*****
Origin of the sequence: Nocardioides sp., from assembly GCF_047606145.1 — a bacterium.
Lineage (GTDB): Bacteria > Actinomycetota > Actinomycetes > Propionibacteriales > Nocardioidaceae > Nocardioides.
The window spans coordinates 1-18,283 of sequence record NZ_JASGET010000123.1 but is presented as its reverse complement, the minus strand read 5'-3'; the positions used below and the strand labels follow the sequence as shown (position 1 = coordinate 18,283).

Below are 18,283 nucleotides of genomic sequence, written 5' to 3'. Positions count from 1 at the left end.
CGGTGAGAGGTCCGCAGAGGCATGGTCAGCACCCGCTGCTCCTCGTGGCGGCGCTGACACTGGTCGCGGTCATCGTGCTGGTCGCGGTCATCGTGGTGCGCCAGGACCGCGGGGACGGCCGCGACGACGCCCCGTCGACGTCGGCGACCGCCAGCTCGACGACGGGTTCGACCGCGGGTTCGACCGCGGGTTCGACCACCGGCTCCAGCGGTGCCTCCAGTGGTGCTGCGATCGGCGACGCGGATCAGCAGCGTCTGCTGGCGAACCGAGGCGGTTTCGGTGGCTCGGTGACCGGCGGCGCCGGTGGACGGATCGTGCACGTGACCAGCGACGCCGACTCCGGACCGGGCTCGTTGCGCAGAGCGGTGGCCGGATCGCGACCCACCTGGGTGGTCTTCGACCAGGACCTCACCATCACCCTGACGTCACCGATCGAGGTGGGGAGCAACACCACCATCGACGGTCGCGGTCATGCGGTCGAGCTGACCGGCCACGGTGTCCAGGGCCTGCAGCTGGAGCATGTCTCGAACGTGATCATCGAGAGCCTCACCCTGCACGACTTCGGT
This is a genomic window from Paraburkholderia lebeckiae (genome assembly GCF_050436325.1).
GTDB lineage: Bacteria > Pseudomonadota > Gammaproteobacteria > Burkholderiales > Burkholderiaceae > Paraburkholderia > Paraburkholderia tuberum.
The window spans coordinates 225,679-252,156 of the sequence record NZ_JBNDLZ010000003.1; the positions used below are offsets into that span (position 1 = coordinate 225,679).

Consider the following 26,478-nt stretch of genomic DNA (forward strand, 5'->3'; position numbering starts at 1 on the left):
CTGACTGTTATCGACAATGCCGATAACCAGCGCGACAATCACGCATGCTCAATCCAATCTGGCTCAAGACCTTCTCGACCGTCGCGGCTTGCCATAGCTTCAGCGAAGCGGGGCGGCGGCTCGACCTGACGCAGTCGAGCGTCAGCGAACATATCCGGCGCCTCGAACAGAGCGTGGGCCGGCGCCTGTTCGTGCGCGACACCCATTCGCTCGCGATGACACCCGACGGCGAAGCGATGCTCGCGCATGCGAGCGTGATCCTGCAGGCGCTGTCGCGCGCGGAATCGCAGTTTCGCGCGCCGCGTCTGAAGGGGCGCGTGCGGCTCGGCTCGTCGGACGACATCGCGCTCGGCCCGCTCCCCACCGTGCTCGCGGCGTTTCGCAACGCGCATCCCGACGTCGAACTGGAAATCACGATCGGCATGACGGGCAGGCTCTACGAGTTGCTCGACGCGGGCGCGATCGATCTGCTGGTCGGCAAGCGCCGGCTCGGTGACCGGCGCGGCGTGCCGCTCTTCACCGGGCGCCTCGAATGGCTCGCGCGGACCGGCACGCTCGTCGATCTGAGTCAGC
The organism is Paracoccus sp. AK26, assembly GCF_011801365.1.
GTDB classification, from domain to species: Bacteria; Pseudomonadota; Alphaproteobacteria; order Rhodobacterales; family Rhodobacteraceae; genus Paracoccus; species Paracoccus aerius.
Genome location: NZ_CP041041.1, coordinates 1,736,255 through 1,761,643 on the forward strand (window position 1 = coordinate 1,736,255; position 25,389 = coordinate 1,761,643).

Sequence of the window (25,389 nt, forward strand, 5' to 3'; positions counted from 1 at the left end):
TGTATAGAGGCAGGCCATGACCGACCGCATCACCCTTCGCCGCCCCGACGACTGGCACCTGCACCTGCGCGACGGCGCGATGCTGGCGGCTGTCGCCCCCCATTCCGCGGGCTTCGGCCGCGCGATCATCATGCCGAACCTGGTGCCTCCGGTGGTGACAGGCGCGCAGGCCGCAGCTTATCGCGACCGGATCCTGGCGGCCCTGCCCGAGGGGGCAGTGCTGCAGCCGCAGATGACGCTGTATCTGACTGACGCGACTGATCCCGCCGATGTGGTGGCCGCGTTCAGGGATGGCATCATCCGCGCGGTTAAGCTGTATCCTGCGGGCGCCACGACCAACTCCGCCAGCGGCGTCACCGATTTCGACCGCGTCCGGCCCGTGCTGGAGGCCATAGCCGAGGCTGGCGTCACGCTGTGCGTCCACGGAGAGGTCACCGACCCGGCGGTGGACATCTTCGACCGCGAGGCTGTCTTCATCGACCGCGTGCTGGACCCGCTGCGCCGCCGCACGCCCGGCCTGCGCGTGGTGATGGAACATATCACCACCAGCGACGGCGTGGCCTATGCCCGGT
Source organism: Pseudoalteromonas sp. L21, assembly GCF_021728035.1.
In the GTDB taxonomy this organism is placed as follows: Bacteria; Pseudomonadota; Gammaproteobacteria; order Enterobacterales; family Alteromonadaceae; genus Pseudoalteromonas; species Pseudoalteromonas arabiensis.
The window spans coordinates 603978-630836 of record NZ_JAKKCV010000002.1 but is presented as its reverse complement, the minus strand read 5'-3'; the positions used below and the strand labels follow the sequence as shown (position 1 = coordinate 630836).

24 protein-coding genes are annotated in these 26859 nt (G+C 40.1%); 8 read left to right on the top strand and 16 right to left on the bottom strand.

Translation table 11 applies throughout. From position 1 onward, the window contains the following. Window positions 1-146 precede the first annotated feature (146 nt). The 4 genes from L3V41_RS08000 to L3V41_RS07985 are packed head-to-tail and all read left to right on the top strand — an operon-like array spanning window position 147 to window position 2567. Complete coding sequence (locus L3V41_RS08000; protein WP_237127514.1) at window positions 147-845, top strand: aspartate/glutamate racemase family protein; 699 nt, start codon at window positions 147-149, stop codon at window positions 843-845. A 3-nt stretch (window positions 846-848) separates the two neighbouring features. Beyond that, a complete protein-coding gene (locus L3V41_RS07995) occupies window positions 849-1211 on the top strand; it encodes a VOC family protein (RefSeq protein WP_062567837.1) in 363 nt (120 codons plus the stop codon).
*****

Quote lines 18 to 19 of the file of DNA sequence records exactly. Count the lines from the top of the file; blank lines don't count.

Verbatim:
The window spans coordinates 603978-630836 of record NZ_JAKKCV010000002.1 but is presented as its reverse complement, the minus strand read 5'-3'; the positions used below and the strand labels follow the sequence as shown (position 1 = coordinate 630836).

24 protein-coding genes are annotated in these 26859 nt (G+C 40.1%); 8 read left to right on the top strand and 16 right to left on the bottom strand.